Since then, the entire euro area has been kept on zero-rated life support. The perpetually easy money policy has had a disastrous effect on the public finances of member countries. To initially adopt the euro, candidate countries had to meet the Maastricht criteria, one of them being to keep public debt below 60% of the country’s gross domestic product.

This is what the measure of debt to GDP looked like at the end of 2020:

Note: Hungary and Croatia are not part of the euro area.

Note: Hungary and Croatia are not part of the euro area.

The euro area is made up of nineteen countries. Twelve of these countries would no longer pass the Maastricht debt / GDP criteria, and would not meet the “mandatory” Stability and Growth Pact conditions.

But the biggest joke of all is that Greece’s public debt is now almost the same price as German bonds – meaning it apparently doesn’t carry more risk than German bonds, even though the country practically went bankrupt a decade ago and is living up to its debt ears.

But hey, they have olives;  checkmate Germany.

But hey, they have Olives; checkmate Germany.

This is not a criticism of Greece or any other country in particular. The politicians in these countries just follow the incentives. And the incentives for YOLO are to go into massive debt. Why not? The market doesn’t care, from what you can see on the bond spread chart. He doesn’t care because of the moral hazard effect: Greece has already defaulted and been bailed out. Current monetary policy is even looser than it was ten years ago, if at all.

As some feared during the introduction of the euro, the euro functions more like an Italian lira than the German mark. This was inevitable, as artificial political constructs like the eurozone must necessarily respond to weaker members, lest it collapse quickly.

The euro thus creates zombie countries and zombie economies, where all that matters is free credit to keep the show going. But all debts have to be settled in the end, one way or another – either through cascading bankruptcies or through total dilution of existing euro holders (aka hyperinflation).

It seems that it is the euro that has a sustainability problem.

And the powers that be seem to be aware of this. When conventional monetary policy tools like interest rates are exhausted, central bankers have to get creative. With current fiat money, negative interest rates or helicopter money are unfathomable. This is why the Orwellian digital euro is actively being developed by the European Central Bank.

Of course, the digital euro does not change the trend of monetary policy. In Bitcoiner parlance, this would rightly be called a shitcoin: a centralized and unpredictable monetary policy with an unlimited cap, based on proof of authority, premised, authorized and perpetually monitored. This may prolong the life of the Frankenstein monster that is the euro by a few years, but such an abomination will not survive long nonetheless. And I hope that the whole premise of a fiat money regime will die with it.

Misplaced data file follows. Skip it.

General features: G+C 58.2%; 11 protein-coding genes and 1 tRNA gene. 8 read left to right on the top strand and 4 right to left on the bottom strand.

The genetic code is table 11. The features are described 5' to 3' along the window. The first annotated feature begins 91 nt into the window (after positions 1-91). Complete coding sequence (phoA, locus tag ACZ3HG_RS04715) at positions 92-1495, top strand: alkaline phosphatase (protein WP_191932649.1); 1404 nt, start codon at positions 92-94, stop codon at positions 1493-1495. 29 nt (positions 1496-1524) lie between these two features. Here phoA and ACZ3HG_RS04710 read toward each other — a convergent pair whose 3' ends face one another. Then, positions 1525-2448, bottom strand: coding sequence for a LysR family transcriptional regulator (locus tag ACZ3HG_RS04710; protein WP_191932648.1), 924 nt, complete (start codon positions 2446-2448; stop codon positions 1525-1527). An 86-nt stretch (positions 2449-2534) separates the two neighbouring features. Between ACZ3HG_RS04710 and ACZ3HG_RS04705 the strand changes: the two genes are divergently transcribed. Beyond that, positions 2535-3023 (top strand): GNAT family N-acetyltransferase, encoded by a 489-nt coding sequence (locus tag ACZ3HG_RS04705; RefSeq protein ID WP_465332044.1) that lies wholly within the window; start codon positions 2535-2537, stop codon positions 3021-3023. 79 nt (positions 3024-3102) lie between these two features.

[T]The energy needs of the [digital euro] infrastructure would be negligible compared to the energy consumption and environmental footprint of crypto-assets, such as bitcoin.BCE

And that is precisely the problem: fiat money can be created out of thin air. The energy requirements may be negligible, but so is the long-term value.

No competition in the Fiat Land

If environmental concerns were fair, bitcoin mining would be warmly welcomed in Europe, as bitcoin mining enables the economical use of otherwise wasted energy sources and has the potential to stabilize the grid using the occasional overproduction of energy. renewable energies. As has been argued by many times more.

The real intention here is more prosaic: to protect one’s own territory. The monopoly of money is sacred to the state and must be protected, especially when it cannot defend itself. Already central bankers are losing the battle of ideas – just check the comments on any recent tweet from the International Monetary Fund, Bank for International Settlements, Federal Reserve, or European Central Bank; you will be hard pressed to find a single positive answer. Attempts to tarnish Bitcoin’s reputation with false environmental concerns may be a distraction for some time, but they will not solve the underlying problems of the euro.

Europeans will witness an increasingly stark contrast in the years to come: ever more desperate attempts to save the monetary union and an ever more reliable monetary policy from Bitcoin. The smear campaign will continue and will likely be much more hostile than it is today. Hopefully the audience will be able to distinguish fact from fiction and embrace solid money on their own, despite the official narrative.

This is a guest post from Josef Tětek. The opinions expressed are entirely their own and do not necessarily reflect those of BTC, Inc. or Bitcoin Magazine.



Source link

Comments are closed.